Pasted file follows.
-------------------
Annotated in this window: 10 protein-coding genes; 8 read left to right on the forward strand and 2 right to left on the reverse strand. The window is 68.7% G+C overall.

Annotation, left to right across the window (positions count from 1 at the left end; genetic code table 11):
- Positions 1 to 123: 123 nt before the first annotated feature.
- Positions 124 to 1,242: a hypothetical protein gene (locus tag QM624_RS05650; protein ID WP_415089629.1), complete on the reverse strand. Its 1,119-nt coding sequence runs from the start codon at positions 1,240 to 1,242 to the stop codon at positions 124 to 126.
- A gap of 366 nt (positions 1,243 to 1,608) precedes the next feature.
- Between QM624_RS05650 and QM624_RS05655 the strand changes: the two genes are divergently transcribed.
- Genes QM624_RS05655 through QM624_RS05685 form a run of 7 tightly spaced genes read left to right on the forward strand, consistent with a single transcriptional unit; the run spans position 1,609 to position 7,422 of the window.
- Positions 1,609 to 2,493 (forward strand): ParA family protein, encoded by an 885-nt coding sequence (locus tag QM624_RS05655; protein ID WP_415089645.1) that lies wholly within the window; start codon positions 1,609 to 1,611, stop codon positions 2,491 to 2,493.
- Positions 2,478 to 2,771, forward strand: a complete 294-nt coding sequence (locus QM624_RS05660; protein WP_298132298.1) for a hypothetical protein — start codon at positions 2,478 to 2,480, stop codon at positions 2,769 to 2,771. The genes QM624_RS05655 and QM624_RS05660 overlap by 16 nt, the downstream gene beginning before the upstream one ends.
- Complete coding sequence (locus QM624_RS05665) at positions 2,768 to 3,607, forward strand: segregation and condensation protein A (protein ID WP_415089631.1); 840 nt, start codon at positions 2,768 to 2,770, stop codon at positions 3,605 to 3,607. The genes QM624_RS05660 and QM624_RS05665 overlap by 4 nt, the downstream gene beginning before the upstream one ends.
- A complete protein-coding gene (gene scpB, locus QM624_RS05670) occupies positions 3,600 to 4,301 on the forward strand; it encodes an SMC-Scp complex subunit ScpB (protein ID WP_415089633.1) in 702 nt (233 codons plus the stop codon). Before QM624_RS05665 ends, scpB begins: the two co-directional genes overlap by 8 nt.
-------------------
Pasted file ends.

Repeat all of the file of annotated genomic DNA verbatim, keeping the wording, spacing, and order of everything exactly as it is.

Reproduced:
Annotated in this window: 10 protein-coding genes; 8 read left to right on the forward strand and 2 right to left on the reverse strand. The window is 68.7% G+C overall.

Annotation, left to right across the window (positions count from 1 at the left end; genetic code table 11):
- Positions 1 to 123: 123 nt before the first annotated feature.
- Positions 124 to 1,242: a hypothetical protein gene (locus tag QM624_RS05650; protein ID WP_415089629.1), complete on the reverse strand. Its 1,119-nt coding sequence runs from the start codon at positions 1,240 to 1,242 to the stop codon at positions 124 to 126.
- A gap of 366 nt (positions 1,243 to 1,608) precedes the next feature.
- Between QM624_RS05650 and QM624_RS05655 the strand changes: the two genes are divergently transcribed.
- Genes QM624_RS05655 through QM624_RS05685 form a run of 7 tightly spaced genes read left to right on the forward strand, consistent with a single transcriptional unit; the run spans position 1,609 to position 7,422 of the window.
- Positions 1,609 to 2,493 (forward strand): ParA family protein, encoded by an 885-nt coding sequence (locus tag QM624_RS05655; protein ID WP_415089645.1) that lies wholly within the window; start codon positions 1,609 to 1,611, stop codon positions 2,491 to 2,493.
- Positions 2,478 to 2,771, forward strand: a complete 294-nt coding sequence (locus QM624_RS05660; protein WP_298132298.1) for a hypothetical protein — start codon at positions 2,478 to 2,480, stop codon at positions 2,769 to 2,771. The genes QM624_RS05655 and QM624_RS05660 overlap by 16 nt, the downstream gene beginning before the upstream one ends.
- Complete coding sequence (locus QM624_RS05665) at positions 2,768 to 3,607, forward strand: segregation and condensation protein A (protein ID WP_415089631.1); 840 nt, start codon at positions 2,768 to 2,770, stop codon at positions 3,605 to 3,607. The genes QM624_RS05660 and QM624_RS05665 overlap by 4 nt, the downstream gene beginning before the upstream one ends.
- A complete protein-coding gene (gene scpB, locus QM624_RS05670) occupies positions 3,600 to 4,301 on the forward strand; it encodes an SMC-Scp complex subunit ScpB (protein ID WP_415089633.1) in 702 nt (233 codons plus the stop codon). Before QM624_RS05665 ends, scpB begins: the two co-directional genes overlap by 8 nt.